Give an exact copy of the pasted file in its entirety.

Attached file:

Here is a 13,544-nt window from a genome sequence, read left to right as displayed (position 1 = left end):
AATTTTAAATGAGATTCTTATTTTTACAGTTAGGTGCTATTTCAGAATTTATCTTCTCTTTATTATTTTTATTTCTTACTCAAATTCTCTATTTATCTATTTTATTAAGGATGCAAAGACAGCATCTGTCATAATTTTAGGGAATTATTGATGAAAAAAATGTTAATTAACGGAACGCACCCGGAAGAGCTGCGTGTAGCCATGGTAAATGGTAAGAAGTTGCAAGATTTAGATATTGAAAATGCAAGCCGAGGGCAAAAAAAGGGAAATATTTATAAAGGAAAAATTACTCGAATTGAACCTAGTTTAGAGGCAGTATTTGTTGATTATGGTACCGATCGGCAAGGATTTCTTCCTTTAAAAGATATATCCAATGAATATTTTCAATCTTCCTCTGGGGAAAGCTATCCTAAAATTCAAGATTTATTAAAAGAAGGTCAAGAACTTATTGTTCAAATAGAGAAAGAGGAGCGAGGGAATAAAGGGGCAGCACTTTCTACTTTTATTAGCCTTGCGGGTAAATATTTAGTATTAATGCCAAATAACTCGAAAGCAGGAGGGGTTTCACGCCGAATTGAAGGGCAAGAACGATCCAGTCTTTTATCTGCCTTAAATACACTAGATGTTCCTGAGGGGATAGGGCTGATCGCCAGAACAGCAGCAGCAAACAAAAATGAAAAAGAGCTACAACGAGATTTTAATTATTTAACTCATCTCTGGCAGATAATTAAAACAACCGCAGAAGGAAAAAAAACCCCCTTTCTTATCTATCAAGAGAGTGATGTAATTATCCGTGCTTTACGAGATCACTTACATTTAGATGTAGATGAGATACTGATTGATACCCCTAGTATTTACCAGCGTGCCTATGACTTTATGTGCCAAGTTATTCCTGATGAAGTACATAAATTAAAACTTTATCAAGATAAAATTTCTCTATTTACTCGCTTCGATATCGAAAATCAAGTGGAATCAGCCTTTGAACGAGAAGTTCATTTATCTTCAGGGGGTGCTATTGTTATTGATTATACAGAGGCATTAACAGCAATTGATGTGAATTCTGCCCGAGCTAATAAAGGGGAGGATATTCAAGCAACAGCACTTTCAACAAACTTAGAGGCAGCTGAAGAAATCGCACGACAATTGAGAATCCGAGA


Here is a 13,544-nt window from a genome sequence, read left to right as displayed (position 1 = left end):
AATTTTAAATGAGATTCTTATTTTTACAGTTAGGTGCTATTTCAGAATTTATCTTCTCTTTATTATTTTTATTTCTTACTCAAATTCTCTATTTATCTATTTTATTAAGGATGCAAAGACAGCATCTGTCATAATTTTAGGGAATTATTGATGAAAAAAATGTTAATTAACGGAACGCACCCGGAAGAGCTGCGTGTAGCCATGGTAAATGGTAAGAAGTTGCAAGATTTAGATATTGAAAATGCAAGCCGAGGGCAAAAAAAGGGAAATATTTATAAAGGAAAAATTACTCGAATTGAACCTAGTTTAGAGGCAGTATTTGTTGATTATGGTACCGATCGGCAAGGATTTCTTCCTTTAAAAGATATATCCAATGAATATTTTCAATCTTCCTCTGGGGAAAGCTATCCTAAAATTCAAGATTTATTAAAAGAAGGTCAAGAACTTATTGTTCAAATAGAGAAAGAGGAGCGAGGGAATAAAGGGGCAGCACTTTCTACTTTTATTAGCCTTGCGGGTAAATATTTAGTATTAATGCCAAATAACTCGAAAGCAGGAGGGGTTTCACGCCGAATTGAAGGGCAAGAACGATCCAGTCTTTTATCTGCCTTAAATACACTAGATGTTCCTGAGGGGATAGGGCTGATCGCCAGAACAGCAGCAGCAAACAAAAATGAAAAAGAGCTACAACGAGATTTTAATTATTTAACTCATCTCTGGCAGATAATTAAAACAACCGCAGAAGGAAAAAAAACCCCCTTTCTTATCTATCAAGAGAGTGATGTAATTATCCGTGCTTTACGAGATCACTTACATTTAGATGTAGATGAGATACTGATTGATACCCCTAGTATTTACCAGCGTGCCTATGACTTTATGTGCCAAGTTATTCCTGATGAAGTACATAAATTAAAACTTTATCAAGATAAAATTTCTCTATTTACTCGCTTCGATATCGAAAATCAAGTGGAATCAGCCTTTGAACGAGAAGTTCATTTATCTTCAGGGGGTGCTATTGTTATTGATTATACAGAGGCATTAACAGCAATTGATGTGAATTCTGCCCGAGCTAATAAAGGGGAGGATATTCAAGCAACAGCACTTTCAACAAACTTAGAGGCAGCTGAAGAAATCGCACGACAATTGAGAATCCGAGA